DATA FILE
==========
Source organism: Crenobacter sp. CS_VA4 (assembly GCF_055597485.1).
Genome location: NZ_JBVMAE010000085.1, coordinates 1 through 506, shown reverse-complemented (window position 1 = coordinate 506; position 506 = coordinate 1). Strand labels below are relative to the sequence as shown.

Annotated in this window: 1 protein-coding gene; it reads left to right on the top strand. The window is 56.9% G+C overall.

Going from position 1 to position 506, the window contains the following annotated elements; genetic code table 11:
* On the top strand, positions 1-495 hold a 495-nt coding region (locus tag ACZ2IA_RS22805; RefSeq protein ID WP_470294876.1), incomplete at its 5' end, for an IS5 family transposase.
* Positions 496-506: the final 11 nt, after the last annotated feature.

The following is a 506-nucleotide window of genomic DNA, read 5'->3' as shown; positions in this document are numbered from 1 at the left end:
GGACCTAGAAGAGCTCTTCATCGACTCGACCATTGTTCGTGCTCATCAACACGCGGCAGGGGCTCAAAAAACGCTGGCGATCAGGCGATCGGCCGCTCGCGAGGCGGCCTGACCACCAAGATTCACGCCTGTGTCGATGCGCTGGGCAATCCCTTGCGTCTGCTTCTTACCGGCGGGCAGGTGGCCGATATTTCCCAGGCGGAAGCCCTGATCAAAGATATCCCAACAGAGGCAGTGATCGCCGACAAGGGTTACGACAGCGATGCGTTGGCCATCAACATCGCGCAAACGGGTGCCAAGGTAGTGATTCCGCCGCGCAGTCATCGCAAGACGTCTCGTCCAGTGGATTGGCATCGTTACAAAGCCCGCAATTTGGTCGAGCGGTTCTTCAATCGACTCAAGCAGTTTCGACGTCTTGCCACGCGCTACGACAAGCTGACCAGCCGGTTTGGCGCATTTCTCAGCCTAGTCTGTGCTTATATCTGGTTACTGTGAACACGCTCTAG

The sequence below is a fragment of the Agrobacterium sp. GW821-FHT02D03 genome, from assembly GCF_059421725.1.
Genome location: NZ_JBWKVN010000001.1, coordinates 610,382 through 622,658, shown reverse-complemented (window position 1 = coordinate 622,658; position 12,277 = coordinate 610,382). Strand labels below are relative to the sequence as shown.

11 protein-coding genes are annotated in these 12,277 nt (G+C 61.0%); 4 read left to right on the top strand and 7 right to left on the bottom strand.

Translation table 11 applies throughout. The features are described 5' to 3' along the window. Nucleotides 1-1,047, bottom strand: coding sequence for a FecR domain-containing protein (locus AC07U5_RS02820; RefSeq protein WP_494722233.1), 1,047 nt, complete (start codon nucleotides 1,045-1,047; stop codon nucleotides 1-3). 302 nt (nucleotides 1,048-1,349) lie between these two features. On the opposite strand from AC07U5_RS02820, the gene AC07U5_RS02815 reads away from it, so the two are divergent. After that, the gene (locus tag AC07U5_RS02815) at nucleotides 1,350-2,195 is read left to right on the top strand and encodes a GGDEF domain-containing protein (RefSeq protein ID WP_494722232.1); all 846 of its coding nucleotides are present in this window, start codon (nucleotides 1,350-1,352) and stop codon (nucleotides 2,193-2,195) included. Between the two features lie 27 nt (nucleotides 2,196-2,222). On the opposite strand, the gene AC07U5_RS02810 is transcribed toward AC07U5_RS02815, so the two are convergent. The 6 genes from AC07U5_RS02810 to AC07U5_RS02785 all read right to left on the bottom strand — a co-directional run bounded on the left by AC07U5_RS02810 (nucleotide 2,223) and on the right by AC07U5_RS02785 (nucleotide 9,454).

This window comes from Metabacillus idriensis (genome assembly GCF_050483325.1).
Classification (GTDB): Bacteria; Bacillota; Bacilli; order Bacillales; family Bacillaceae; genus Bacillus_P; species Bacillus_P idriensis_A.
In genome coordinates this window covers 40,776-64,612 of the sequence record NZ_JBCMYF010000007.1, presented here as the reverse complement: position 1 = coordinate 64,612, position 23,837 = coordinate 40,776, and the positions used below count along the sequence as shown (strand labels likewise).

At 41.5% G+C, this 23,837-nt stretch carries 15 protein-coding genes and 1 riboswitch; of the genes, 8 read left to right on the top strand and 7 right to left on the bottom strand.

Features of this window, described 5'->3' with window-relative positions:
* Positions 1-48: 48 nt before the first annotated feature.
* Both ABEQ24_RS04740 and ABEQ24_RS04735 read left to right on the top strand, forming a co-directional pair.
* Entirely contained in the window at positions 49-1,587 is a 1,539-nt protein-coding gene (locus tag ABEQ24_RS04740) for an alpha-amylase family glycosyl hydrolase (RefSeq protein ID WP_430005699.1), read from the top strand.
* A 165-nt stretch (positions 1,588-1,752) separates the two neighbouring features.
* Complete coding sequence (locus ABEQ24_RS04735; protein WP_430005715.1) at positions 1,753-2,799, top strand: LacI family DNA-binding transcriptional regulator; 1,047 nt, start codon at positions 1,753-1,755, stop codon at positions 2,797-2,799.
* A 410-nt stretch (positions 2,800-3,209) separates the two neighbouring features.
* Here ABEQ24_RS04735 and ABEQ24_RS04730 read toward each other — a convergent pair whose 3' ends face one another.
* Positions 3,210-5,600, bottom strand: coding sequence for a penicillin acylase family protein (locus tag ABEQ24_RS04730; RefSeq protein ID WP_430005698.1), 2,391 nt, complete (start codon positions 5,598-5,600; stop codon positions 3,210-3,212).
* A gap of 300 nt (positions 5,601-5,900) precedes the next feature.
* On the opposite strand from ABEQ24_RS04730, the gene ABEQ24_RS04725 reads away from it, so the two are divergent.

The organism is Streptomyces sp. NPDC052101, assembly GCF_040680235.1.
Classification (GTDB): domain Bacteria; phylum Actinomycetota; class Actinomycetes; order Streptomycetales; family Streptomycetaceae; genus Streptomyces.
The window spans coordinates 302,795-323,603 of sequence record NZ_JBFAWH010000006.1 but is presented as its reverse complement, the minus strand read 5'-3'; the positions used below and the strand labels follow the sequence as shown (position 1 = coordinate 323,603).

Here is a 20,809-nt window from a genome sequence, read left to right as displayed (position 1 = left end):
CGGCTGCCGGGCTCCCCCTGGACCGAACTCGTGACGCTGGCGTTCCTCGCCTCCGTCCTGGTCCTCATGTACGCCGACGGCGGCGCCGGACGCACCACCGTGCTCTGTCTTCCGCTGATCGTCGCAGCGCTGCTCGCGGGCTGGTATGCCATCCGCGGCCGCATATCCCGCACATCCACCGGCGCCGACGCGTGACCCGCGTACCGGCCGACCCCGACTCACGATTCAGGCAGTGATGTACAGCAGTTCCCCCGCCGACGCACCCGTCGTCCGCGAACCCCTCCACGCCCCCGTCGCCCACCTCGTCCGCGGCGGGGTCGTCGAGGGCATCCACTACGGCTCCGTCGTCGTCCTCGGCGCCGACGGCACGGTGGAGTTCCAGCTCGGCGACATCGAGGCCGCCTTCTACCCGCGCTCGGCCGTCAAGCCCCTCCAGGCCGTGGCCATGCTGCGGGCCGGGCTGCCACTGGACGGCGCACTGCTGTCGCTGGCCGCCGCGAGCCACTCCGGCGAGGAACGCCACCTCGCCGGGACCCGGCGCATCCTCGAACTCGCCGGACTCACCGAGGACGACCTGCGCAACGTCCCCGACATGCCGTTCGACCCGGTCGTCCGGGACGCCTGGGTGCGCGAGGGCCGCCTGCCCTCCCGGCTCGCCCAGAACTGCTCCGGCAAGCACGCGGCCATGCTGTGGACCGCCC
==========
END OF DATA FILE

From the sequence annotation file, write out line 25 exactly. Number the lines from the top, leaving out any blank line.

* Positions 3,210-5,600, bottom strand: coding sequence for a penicillin acylase family protein (locus tag ABEQ24_RS04730; RefSeq protein ID WP_430005698.1), 2,391 nt, complete (start codon positions 5,598-5,600; stop codon positions 3,210-3,212).